We reduced the complexity of the system by combining the iron storage electrode with a bifunctional electrode for oxygen and hydrogen production which led to the concept of the HSP-cell. The HSP-cell is a simple half-cell, consisting of two electrodes which makes it easily scalable to larger bi-polar configurations. The HSP-cell can utilize the entire capacity of the iron electrode, comparable to the iron-air battery or battolyser, but delivers hydrogen instead of electricity. Both configurations can operate as a low-cost sink to store energy in reduced iron and both systems can use excess electricity for direct hydrogen generation to reduce undesirable curtailment of renewable power.
The replacement of the nickel hydroxide battery electrode by a thin bifunctional nickel metal electrode provides space and allows to increase the storage density. Considering only the iron electrode (and omitting counter electrode, electrolyte, casing, valves or other parts), a storage density of 0.78 Ah/cm3 is currently feasible, equivalent to 29 kgH2/m3 or to a compressed hydrogen storage density of 500 bar. The stored hydrogen can be released easily and controlled by applying a current. This reduces the safety risk associated with the storage of compressed hydrogen gas. During electrochemical hydrogen release, only hydrogen is generated inside the cell, which offers an oxygen-free hydrogen gas output even at low discharge rates.
The HSP-cells can be configured in a self-sustaining manner and in a way to provide a sustained hydrogen output from an intermittent input by simultaneous and phase-shifted operation of several units. The concept can provide sustained hydrogen to industrial processes or synthetic fuel production with an overall efficiency including storage and production which exceeds 80% when operated at 40 ◦C. Therefore, the HSP-cell has the potential to become an essential device to boost the energy transition.

Doped Iron electrodes
The iron electrode is the common part of all previously discussed configurations. Having an optimal iron electrode is essential since the iron electrode determines the rate capabilities and the efficiencies. In the battolyser thin iron electrodes suffice because the nickel electrode is capacity limiting. Thicker iron electrodes can be used in the iron-air battery/battolyser, in the MC-cell and in the HSPcell.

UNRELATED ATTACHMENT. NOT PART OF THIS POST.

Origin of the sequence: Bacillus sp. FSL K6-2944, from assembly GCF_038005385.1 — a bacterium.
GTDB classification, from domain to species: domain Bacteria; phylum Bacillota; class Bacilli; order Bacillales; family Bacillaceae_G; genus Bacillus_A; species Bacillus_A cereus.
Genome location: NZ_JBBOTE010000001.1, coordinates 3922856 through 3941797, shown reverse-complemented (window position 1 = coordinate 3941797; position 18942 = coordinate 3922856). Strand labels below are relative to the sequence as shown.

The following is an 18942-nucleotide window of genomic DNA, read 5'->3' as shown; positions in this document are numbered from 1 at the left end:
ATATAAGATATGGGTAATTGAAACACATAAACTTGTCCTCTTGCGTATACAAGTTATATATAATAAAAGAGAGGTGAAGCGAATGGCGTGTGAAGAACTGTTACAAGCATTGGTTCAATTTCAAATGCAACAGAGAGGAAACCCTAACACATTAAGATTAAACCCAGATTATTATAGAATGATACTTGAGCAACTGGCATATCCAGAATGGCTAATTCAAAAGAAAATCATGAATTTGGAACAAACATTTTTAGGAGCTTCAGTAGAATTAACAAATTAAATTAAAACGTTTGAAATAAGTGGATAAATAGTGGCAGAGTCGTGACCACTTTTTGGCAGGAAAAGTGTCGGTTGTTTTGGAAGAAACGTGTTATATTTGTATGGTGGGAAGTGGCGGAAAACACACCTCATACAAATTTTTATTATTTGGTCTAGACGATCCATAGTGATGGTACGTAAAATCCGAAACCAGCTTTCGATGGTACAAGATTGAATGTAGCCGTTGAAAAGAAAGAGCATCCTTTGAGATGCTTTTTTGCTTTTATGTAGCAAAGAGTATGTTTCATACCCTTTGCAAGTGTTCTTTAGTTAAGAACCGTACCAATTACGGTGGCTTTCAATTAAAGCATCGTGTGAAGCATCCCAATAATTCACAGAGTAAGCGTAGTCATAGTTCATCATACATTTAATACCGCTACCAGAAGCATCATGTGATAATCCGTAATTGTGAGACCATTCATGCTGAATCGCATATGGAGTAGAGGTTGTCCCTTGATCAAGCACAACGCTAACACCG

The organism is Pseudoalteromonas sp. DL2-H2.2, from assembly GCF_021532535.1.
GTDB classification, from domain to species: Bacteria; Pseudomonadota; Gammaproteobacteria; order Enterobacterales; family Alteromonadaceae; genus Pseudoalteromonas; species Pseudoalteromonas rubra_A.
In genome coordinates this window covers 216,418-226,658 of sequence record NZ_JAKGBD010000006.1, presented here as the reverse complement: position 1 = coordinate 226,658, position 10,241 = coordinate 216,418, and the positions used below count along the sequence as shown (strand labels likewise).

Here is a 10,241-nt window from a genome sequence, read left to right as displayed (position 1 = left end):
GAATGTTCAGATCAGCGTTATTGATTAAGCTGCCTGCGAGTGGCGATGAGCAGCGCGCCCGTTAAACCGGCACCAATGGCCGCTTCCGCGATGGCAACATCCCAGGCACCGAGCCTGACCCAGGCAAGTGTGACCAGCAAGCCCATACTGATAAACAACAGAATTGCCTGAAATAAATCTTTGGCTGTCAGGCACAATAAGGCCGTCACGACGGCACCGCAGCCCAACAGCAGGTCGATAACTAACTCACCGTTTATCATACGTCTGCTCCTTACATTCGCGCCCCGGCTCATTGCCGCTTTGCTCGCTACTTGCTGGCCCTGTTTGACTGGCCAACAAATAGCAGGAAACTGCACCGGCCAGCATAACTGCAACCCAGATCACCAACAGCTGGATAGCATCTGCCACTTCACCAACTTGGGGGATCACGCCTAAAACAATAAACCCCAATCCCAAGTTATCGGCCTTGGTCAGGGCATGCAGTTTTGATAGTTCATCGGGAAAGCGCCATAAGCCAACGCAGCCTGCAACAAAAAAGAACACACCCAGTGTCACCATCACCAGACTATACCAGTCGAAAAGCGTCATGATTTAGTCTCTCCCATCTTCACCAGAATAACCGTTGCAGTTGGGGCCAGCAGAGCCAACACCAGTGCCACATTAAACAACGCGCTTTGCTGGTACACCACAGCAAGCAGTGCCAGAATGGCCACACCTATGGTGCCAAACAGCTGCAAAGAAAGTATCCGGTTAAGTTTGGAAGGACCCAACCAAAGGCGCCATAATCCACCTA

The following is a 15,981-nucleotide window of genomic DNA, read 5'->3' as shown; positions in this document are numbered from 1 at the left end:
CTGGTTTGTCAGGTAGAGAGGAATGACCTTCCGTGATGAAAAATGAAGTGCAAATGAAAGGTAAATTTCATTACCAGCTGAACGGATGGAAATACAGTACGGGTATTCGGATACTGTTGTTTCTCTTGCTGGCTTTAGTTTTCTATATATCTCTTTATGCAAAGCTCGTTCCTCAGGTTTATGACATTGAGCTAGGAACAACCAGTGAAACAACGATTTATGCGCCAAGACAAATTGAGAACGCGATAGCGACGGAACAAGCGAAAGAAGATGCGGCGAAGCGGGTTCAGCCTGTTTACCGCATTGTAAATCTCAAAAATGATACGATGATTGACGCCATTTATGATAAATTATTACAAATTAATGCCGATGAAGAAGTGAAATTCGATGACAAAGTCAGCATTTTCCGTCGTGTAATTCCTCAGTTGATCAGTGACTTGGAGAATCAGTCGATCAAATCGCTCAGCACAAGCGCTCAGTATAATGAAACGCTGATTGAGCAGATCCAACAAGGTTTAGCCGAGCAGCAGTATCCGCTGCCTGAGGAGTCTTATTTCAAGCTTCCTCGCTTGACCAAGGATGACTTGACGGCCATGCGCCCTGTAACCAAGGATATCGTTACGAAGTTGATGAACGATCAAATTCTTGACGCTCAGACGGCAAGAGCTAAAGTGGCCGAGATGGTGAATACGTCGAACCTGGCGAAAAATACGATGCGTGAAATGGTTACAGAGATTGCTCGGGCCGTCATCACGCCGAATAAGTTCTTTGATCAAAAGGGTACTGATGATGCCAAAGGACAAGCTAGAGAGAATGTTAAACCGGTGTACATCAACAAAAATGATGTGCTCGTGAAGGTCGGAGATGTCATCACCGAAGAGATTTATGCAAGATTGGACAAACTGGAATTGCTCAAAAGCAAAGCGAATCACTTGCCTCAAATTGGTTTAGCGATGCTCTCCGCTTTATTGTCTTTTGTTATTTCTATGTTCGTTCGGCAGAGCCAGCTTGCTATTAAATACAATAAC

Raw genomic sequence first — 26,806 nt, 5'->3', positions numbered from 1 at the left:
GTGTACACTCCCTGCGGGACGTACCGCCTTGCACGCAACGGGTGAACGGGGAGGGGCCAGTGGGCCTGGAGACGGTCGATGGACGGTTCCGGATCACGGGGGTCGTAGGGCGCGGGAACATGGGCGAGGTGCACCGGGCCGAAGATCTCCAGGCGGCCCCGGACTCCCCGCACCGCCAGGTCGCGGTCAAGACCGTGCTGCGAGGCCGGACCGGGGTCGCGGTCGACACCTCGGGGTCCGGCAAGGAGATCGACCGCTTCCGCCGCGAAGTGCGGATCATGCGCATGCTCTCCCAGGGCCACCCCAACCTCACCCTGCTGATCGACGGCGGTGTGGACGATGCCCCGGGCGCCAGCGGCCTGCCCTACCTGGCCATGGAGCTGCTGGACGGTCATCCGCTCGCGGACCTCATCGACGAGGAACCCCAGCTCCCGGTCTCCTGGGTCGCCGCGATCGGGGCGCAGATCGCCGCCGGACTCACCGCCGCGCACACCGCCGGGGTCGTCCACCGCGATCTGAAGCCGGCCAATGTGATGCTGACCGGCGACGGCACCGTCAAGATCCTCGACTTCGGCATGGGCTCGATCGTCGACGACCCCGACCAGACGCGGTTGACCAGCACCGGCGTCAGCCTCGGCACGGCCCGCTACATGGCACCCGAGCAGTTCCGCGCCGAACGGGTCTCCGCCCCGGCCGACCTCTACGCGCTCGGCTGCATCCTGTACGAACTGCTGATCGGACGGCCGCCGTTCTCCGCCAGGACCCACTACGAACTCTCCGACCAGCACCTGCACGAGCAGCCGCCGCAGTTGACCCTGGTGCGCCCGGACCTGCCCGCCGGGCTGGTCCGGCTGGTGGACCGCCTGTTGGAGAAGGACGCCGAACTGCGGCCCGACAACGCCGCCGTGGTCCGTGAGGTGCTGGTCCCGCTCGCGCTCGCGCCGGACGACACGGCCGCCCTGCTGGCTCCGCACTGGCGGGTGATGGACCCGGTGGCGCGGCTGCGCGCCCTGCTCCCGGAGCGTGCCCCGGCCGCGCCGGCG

We developed a strategy to produce sintered iron electrodes to study the phase behaviour of the electrode in operando by means of neutron diffraction. The study revealed that substantial amounts of iron hydroxide were inside the bulk of the sample which could not be reduced back to metallic iron upon charging. We concluded that the electrochemical circuit within the electrode must be interrupted, and it is our hypothesis that gas accumulation within the cell negatively affected the ionic conductivity. We assume that gas accumulation within the electrode replaces electrolyte which increases the ionic resistance for phase transition. As a consequence, the inserted charge shifts from battery charging with phase transition to hydrogen evolution.
We wanted to improve the material utilization of the sintered iron electrodes and therefore needed to improve the ability of these electrodes to recharge. For this purpose, we added either zirconia oxide or alumina oxide to the electrodes. By adding metal-oxides to the electrode-composition we enhance the processability of the materials and the electrode performance.
With the new synthesis strategy, we produced thick sintered iron electrodes which show a volumetric storage density of up to 0.8 Ah/cm3 and reach areal storage densities of up to 160mAh/cm2. These values are among the best reported values in literature for sintered iron electrodes. In the process we may create a sulphur free system which potentially reduces corrosion issues, and which potentially reduce the deterioration of air electrodes.

Bridging intermittency with iron electrodes
Summing up, the creation of an energy system based on renewables confronts us with the intermittent nature of renewable power generation. To bridge the intermittency we need storage solutions for electricity and hydrogen. With a sustained hydrogen output synthetic fuels based on renewables could be produced on a large scale. With the nickel-iron battolyser and the iron-air battolyser we can store electricity and we can convert excess electricity into hydrogen to overcome the curtailment-problem. With the concept of MC-electrodes and of the HSP-cell we can efficiently control, store, and postpone the hydrogen output, to provide a more sustained hydrogen output. The iron electrode is present in all configurations and recharging was the main challenge. We addressed the issue of rechargeability with a modified synthesis strategy for sintered iron electrodes doped with Zr and Al instead of sulphur. Electrodes produced with this strategy may have the potential to perform as effective sintered iron electrodes.
With these new simple concepts and cost-efficient iron electrodes we offer new tools to support and accelerate the storage and conversion of renewable power, which is necessary for the energy transition and to overcome intermittency. We have to speed up the energy transition to limit the impact of climate change.
Original languageEnglish
Awarding Institution
  • Delft University of Technology
  • Mulder, F.M., Supervisor
  • van Ommen, J.R., Supervisor
Award date16 May 2023
Print ISBNs978-94-6483-023-1
Publication statusPublished - 2023


  • battolyser
  • battolyzer
  • hydrogen storage
  • hydrogen production
  • multi-controlled electrodes
  • hsp-cell
  • iron electrode